Best-of-Smekens Writing Conference:
Writing Remix 2018
Refine the Definition of Textual Evidence
Create an evidence-rich classroom
Problem #1 Response lacks evidence
Remain neutral when asking How do you know? Have questions ready to encourage students to refer back to the text.
Problem #2 Response is not rooted in the text(s)
Problem #3 Response just provides details, not evidence
Problem #4 Responses lack explanation of the evidence
Fine-tune understanding with the Bullseye Strategy
Strengthen Short Constructed-Response Writing
Model how to make an inference
Practice putting clues together
Follow the Yes, MA’AM formula for constructed responses
The four facets of MA’AM or RACE all live within the inference silhouette.
Write the 1st sentence
Write the 2nd & 3rd sentences
Crystal Calloway uses these sentence starters during text-based conversation with her Bailly Elementary (Chesterton, IN) fourth graders.
Write the 4th sentence
Practice writing Yes, MA’AM responses
Utilize these templates to fine-tune the four-sentence constructed response.
Apples to Apples. For a quick experience making inferences and citing evidence from visuals, use the Big Picture version of “Apples to Apples.” Reveal a single green card depicting a word and definition and five random images. Students determine which image best depicts the word/definition and write a short constructed response. They cite evidence from the visual for their conclusion.
After practicing the Apples to Apples game to find vital and important details, then have students include that evidence within a written response: Template for students’ Yes, MA’AM constructed responses.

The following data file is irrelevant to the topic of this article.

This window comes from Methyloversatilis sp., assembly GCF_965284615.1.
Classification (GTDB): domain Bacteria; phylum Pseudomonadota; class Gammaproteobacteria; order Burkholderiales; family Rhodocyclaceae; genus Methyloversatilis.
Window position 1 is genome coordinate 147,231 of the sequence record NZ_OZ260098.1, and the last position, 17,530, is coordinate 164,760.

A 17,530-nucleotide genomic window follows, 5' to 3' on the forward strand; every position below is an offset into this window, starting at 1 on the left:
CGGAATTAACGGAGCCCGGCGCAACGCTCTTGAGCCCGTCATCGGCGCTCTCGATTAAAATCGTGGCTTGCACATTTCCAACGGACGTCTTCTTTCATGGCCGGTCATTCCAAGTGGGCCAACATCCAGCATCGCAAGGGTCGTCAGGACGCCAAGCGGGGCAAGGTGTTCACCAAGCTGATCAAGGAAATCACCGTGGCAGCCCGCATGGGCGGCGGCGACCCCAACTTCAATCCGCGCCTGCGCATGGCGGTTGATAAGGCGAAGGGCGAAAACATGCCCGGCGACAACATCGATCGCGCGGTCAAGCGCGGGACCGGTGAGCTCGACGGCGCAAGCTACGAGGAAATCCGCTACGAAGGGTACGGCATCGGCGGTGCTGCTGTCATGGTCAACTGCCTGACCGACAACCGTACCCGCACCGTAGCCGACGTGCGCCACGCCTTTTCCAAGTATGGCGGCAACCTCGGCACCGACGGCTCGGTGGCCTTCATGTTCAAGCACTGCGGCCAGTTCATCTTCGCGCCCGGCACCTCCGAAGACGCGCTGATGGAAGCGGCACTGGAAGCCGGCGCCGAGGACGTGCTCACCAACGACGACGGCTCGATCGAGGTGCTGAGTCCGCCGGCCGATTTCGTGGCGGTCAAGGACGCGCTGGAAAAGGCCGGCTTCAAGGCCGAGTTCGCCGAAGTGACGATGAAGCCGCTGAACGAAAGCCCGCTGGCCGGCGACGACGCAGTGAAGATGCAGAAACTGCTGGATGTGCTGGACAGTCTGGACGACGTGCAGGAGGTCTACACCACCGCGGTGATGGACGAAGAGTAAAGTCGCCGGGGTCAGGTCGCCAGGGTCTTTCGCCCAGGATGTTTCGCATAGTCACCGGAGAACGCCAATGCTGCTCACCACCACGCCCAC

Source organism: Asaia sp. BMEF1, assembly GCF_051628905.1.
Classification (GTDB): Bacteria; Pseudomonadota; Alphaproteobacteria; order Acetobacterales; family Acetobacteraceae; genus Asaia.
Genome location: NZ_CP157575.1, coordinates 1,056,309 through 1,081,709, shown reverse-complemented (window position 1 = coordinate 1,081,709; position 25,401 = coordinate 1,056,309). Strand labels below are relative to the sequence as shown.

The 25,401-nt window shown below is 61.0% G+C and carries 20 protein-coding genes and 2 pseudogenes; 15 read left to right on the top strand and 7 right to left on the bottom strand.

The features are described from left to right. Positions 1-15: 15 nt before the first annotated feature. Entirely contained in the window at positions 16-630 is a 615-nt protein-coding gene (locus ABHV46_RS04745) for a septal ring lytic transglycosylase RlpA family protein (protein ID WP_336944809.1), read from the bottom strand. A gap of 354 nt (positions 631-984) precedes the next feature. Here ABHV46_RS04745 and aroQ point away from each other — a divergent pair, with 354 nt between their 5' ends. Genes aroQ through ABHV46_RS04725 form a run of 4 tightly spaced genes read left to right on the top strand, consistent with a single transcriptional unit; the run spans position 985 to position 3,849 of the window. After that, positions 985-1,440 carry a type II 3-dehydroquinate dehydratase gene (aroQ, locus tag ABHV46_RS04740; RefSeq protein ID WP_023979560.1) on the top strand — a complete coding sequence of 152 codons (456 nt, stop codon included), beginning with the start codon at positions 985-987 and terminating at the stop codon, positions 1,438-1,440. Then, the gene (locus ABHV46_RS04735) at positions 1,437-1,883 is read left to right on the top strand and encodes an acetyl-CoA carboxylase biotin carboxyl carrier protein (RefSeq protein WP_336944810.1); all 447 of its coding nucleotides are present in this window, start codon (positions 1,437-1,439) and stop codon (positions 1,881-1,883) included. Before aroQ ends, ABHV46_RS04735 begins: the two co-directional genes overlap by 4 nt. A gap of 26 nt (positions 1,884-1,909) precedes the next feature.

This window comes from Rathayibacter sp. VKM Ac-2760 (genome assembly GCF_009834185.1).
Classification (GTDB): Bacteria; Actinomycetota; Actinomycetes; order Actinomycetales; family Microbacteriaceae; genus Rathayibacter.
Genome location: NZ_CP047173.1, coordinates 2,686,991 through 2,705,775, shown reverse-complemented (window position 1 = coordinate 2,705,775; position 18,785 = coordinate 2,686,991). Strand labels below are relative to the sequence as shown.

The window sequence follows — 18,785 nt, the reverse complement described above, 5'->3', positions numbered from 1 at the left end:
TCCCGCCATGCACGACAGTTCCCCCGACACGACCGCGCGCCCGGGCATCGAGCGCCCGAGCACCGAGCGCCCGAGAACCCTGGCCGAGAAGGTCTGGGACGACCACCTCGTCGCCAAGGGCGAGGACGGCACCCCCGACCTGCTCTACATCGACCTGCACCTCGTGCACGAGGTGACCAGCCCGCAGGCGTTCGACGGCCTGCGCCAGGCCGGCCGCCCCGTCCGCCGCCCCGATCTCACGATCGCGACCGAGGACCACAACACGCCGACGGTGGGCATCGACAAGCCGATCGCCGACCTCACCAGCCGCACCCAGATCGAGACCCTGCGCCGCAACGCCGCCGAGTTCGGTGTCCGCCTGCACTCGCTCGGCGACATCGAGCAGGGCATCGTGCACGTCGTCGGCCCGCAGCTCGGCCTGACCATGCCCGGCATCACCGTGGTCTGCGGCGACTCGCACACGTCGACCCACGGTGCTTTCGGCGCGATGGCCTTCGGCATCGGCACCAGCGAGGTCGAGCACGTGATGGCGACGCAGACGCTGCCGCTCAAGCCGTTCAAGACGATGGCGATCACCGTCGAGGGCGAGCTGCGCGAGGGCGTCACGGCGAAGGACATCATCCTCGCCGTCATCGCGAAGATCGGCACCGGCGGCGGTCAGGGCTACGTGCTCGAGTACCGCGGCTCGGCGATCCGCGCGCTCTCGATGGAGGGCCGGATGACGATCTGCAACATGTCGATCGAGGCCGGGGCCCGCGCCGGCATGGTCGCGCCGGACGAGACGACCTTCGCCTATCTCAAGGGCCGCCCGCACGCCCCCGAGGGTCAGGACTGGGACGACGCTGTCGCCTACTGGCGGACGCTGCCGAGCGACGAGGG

Generate Long Extended Responses Based on Reading
Supersize Yes, MA’AM to craft an extended response
Provide frequent experience with simulated research tasks
Use the Writing About Reading Frames to provide students the needed support to respond to research-task prompts.
Achievethecore.com offers dozens of authentic text excerpts with text-dependent questions and extended-response prompts for free. Each is labeled by grade-level appropriateness and also comes with suggested lesson plans.
Explain the introduction
Infer multiple reasons or main ideas
Teach students how to collect, cut, group, and rank details. Download a list of statements for/pro and against/con genetic engineering.
Observe a 30-minute lesson and activity executed in a Concord Junior High science class.
Blend evidence and elaboration
Generate Opinion-Based Reading Responses
Identify character perspectives
Read literature that reveals multiple perspectives.
Choose a side in 4 steps
Move away from letting kids choose a side based on preference. Rather, teach them the four steps to identifying the strongest position.
Watch the kindergartners at Concord South Elementary discern between duck details and rabbit details based on Duck! Rabbit!
Introduce the what and why structure
The writing standards expect students to reduce their opinion and provide a sense of closure.
Write responses with evidence
Save the best for last
Refine the Definition of Textual Evidence
Emphasize process over product
Look for frequent opportunities for students to generate smaller, faster research products.
Gather information from relevant sources